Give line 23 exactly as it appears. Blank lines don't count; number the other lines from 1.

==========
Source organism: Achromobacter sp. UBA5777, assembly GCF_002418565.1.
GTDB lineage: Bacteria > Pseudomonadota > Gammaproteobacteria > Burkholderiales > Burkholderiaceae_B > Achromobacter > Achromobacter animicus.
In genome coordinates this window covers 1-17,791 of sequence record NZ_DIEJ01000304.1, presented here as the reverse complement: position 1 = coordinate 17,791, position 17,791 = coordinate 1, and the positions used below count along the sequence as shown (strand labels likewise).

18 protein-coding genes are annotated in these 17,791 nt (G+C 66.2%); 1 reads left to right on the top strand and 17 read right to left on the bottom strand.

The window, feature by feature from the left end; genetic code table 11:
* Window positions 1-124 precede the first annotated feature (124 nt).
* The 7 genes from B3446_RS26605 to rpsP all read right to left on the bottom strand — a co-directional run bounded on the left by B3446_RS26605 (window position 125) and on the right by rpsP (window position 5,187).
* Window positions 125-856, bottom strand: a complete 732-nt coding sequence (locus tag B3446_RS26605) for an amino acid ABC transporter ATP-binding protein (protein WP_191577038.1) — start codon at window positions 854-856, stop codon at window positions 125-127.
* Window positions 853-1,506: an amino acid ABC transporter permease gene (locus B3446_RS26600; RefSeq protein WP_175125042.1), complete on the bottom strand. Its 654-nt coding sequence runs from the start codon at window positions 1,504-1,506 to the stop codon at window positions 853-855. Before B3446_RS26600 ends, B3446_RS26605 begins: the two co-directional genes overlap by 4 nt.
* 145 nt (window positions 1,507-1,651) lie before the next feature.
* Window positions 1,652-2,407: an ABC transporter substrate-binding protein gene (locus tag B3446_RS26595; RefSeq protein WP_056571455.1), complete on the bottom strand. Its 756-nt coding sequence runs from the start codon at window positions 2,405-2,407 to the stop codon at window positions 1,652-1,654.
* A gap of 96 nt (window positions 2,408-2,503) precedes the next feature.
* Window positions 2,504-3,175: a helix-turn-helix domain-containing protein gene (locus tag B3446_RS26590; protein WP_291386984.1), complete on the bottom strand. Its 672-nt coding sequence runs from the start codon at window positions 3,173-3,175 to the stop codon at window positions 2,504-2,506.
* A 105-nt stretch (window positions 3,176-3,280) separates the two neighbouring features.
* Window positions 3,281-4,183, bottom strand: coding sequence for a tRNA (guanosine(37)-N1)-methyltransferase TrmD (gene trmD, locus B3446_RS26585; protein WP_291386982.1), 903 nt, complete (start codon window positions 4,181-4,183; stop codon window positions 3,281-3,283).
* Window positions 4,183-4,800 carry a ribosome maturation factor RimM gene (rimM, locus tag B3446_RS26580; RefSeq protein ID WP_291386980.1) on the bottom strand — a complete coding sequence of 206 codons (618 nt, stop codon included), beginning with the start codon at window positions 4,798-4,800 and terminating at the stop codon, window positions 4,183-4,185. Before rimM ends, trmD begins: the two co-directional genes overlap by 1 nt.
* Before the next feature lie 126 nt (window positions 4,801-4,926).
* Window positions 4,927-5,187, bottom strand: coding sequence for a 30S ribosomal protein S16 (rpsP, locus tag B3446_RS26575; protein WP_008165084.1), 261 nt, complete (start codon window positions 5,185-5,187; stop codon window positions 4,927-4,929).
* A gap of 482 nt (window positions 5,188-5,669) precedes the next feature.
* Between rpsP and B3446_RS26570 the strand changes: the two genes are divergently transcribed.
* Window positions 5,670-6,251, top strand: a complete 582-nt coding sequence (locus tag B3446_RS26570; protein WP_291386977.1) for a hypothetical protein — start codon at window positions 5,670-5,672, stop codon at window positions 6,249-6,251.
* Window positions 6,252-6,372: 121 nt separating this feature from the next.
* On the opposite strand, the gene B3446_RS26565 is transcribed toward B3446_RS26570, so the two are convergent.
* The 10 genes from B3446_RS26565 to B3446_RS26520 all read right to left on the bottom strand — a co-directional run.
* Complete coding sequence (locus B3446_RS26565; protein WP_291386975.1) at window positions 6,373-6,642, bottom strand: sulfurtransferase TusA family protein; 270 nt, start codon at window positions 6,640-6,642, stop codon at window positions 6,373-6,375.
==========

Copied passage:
* On the opposite strand, the gene B3446_RS26565 is transcribed toward B3446_RS26570, so the two are convergent.